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India Lite: An Overview of Sri Lanka

Sunset Sri Lanka

Sunset on Sri Lanka’s west coast, Pamunugama, Sri Lanka

After spending nearly three weeks touring the paradise island of Sri Lanka, traversing the varied natural and cultural landscape, and hopping from one World Heritage Site to another, I finally found a phrase that I believe best captures this exotically familiar destination: India Lite.

Years ago I described India as being “in your face“. Sri Lanka by comparison is more like an energetic tap on the shoulder. It has all the elements of a trip to India without any of the extremes. It’s not as noisy, crowded or dirty as India – while at the same time its attractions, ruins and architecture aren’t nearly as jaw-dropping either. Overall it’s a good trade-off, and if you’re someday planning a trip to India, it’s a great introduction.

But enough about India – Sri Lanka is a worthy destination in its own right. I will now share my insights on some of the top things to see in this tropical wonderland.




Sri Lanka is a teardrop-shaped island located just off the southeastern coast of that other country I inadvertently keep mentioning. Roughly the size of Ireland, Sri Lanka packs a lot of variety in a small package. Ranging from palm-fringed beaches, steamy jungles, rugged mountains and even semi-arid plains, you won’t have to go far for a little diversity.




Since it’s an island, you’ll arrive in Sri Lanka either by air or sea. Assuming you’re not on a cruise ship, your international flight will land at Bandaranaike International Airport (CMB) which is closer to the beach/fishing town of Negombo than the capital Colombo. With many flights either landing or arriving in the wee hours of the morning, you might want to consider a brief stay here at either the start or end of your journey. The main beach is broad and (relatively) trash-free with many reasonable lodging and dining options nearby. It’s not the French Riviera, but still a pleasant place to spend a night or two around your flights.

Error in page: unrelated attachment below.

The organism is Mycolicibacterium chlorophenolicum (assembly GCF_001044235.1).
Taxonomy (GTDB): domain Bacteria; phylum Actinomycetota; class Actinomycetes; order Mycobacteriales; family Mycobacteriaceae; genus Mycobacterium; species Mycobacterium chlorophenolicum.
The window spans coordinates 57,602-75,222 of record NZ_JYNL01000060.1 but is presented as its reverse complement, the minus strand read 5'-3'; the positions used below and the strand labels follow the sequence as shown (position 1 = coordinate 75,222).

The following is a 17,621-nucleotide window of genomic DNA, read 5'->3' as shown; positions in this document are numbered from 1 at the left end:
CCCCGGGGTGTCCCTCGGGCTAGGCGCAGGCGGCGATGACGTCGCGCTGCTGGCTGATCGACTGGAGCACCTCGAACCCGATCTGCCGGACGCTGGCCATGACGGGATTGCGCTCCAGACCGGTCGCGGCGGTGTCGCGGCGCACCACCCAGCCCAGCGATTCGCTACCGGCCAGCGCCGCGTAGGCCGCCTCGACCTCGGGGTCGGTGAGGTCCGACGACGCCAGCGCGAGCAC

The capital is by far the most cosmopolitan destination to be found in the country. The area around the Dutch Hospital and World Trade Center is where you’ll find the fanciest hotels and most happening shops and restaurants. If you’re looking for a night on the town – along with some stunning sunset views from the rooftop bars – this is the place to be. Other than that, there are some great shopping opportunities in the Pettah Market, and for great city views and high brow accommodations (or even just afternoon tea) the classic Mount Lavinia Hotel in the southern suburb of (you guessed it) Mt. Lavinia is a setting right out of the 1800’s. It’s not a must-see world city by any means, but if your travels through the country leave you yearning for some more modern comforts, it’s certainly worth at least a night’s exploration.